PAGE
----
I come across this programming language as I was exploring the Solana cryptocurrency smart contract development this year. Before we dig into the smart contract, I need to understand this language first as this is quite intimidating as I am coming from C# and the syntax is weird and this is dealing with low-level language similar to C++ or C 🙂
Use the following environment:
- Windows 11
- WSL installed
- Visual Studio Code installed
Rust is a system programming language and a very low-level language similar to C++ and C.
Rust has no garbage collector.
Rust is a memory safety guarantee ie. dangling pointers, null pointer exceptions, data races, iterator invalidation and more.
Rust is like C and it’s not Object-Oriented. The “class” is using the “struct” and the implementation is using imp<>.
After installing WSL on Windows 11, to access the terminal, run the wt.exe
On the terminal, type in:
curl --proto '=https' --tlsv1.2 -sSf https://sh.rustup.rs | sh
Update and Version
To check the version:
Note: By the time this blog is written, the latest version is 1.60.0.
Run Visual Studio Code
Launch the Visual Studio Code.
Press Ctrl + Shift + X to launch the Extension.
Install the rust-analyzer extension.
Note: Do not install the Rust extension as this extension is a legacy and eventually will get replaced with a rust-analyzer as the main one. Rust-analyzer has an auto-completion, a definition pops up, code formatting, etc.
Creating the Project
On the Visual Studio Code top navigation, select the File > Open Folder
Navigate to the user /home folder. Click the Ok button.
On the Visual Studio Code top navigation, select the Terminal > New Terminal
Navigate to the folder:
Create the folder of the application domain, i.e: dewacorp, solana-labs, etc
Go to the application domain:
Create the application using Cargo:
cargo new test-app
Run the test app, you can either use:
Via Cargo and go to the right folder
or you got the src:
This will generate a binary called the main
To run the binary:
Delete the test application domain if no longer needed:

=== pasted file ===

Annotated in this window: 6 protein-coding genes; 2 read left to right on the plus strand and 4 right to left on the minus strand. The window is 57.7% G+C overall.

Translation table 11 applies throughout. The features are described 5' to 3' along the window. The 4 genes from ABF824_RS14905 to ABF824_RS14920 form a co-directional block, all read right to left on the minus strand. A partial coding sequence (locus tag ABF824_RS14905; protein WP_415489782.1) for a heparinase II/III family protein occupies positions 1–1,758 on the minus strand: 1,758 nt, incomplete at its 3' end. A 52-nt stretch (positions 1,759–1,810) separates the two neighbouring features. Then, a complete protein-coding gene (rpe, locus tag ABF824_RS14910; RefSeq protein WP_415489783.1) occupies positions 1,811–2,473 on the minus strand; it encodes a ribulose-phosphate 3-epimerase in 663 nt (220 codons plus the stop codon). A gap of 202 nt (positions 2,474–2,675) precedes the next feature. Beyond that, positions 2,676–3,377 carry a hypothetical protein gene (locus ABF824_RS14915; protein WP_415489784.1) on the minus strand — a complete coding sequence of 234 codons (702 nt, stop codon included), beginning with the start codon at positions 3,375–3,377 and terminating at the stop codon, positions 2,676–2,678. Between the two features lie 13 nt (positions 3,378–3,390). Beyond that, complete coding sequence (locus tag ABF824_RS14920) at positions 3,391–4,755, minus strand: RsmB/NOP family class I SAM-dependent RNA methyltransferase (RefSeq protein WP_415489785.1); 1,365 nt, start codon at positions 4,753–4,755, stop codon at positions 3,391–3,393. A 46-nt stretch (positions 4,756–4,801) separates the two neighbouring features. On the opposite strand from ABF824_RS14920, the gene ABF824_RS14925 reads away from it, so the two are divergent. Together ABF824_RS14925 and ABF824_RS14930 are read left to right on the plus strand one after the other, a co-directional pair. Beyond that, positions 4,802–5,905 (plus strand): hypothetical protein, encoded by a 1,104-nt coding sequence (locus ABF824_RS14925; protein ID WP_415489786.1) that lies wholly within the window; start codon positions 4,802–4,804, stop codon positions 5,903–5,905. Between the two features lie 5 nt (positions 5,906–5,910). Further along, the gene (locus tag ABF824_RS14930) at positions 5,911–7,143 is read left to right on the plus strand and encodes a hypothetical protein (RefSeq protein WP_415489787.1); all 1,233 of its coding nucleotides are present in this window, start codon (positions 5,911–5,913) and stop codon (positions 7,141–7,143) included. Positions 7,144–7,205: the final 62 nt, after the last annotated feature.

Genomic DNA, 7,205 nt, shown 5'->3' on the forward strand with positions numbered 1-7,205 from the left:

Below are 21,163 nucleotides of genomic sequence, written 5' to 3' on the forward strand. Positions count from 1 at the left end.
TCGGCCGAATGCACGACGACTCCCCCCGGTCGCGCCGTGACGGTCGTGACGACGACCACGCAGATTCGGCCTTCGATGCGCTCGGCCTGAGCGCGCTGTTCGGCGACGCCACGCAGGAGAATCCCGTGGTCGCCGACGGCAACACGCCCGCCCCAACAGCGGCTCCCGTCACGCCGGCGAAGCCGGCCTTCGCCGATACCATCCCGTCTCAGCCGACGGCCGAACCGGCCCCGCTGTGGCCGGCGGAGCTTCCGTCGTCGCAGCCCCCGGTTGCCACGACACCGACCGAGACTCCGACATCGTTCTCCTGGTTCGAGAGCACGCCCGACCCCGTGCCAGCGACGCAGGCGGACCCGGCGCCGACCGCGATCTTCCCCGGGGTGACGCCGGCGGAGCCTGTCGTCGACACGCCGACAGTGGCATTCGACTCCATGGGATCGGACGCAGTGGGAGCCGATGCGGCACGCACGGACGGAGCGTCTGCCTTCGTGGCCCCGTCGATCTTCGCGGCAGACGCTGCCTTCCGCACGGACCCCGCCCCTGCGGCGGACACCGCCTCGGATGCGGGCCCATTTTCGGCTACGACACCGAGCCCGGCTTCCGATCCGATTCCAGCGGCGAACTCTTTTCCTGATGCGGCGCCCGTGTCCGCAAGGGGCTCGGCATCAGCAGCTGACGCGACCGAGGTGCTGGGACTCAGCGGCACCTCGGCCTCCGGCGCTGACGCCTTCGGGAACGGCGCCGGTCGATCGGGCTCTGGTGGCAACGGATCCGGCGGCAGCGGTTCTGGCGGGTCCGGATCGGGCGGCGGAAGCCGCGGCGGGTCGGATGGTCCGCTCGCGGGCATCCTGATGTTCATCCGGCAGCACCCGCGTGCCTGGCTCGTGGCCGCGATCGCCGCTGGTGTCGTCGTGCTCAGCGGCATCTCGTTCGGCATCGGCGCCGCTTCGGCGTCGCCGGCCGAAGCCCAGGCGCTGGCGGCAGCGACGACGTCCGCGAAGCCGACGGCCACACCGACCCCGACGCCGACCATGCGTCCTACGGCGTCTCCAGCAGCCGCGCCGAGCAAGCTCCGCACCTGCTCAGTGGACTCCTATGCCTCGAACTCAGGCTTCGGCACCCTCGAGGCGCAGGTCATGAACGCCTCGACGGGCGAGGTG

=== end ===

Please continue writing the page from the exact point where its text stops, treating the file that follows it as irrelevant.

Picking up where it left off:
rm -r test-app-domain
In Visual Studio, open up the workspace for a specific application by going to open the folder and navigating the folder into the application. Click the OK button.
Refactoring for changing the variable, press F2 and change the variable. The rust-analyzer will replace the variable inside the scope and will check if there is a similar name.
The & indicates that this argument is a reference, which gives you a way to let multiple parts of your code access one piece of data without needing to copy that data into memory multiple times.
There are three solutions for managing the memory: Manual Memory Management (C, C++), Garbage Collection (Java and C#), and Ownership model (Rust).
The pros and cons of these three:
|Manual Memory Management
|Control over memory
Smaller program size
Slower write time
Faster write time
|No control over memory
Slower runtime performance
Larger program size
|Control over memory
Smaller program size
|Slower write time
This concept is very crucial to understanding the memory – stack and heap. If you are coming from C# or Java stuff, this concept needs to be understood very clearly.
Tim McNamara – How to Learn Rust – https://www.youtube.com/watch?v=sDtQaO5_SOw&t=345s
The Rust Programming Language – https://doc.rust-lang.org/book/
Free Code Camp – Rust in Replit – https://www.youtube.com/watch?v=MsocPEZBd-M
Rust Language Community – https://www.rust-lang.org/community
Rust Discord – https://discord.com/invite/rust
Rust Users Forum – https://users.rust-lang.org
Getting Started with Rust in Visual Studio Code – https://www.youtube.com/watch?v=B1zIYKP_1Fw
Learn Rust by Ryan Levick (@ryan_levick) – https://www.youtube.com/c/RyanLevicksVideos
Learn Rust by Microsoft Developer – https://aka.ms/vscodelive/learn-rust
Rust Meet Up – https://this-week-in-rust.org
Microsoft Learn Rust – https://docs.microsoft.com/en-us/learn/modules/rust-introduction
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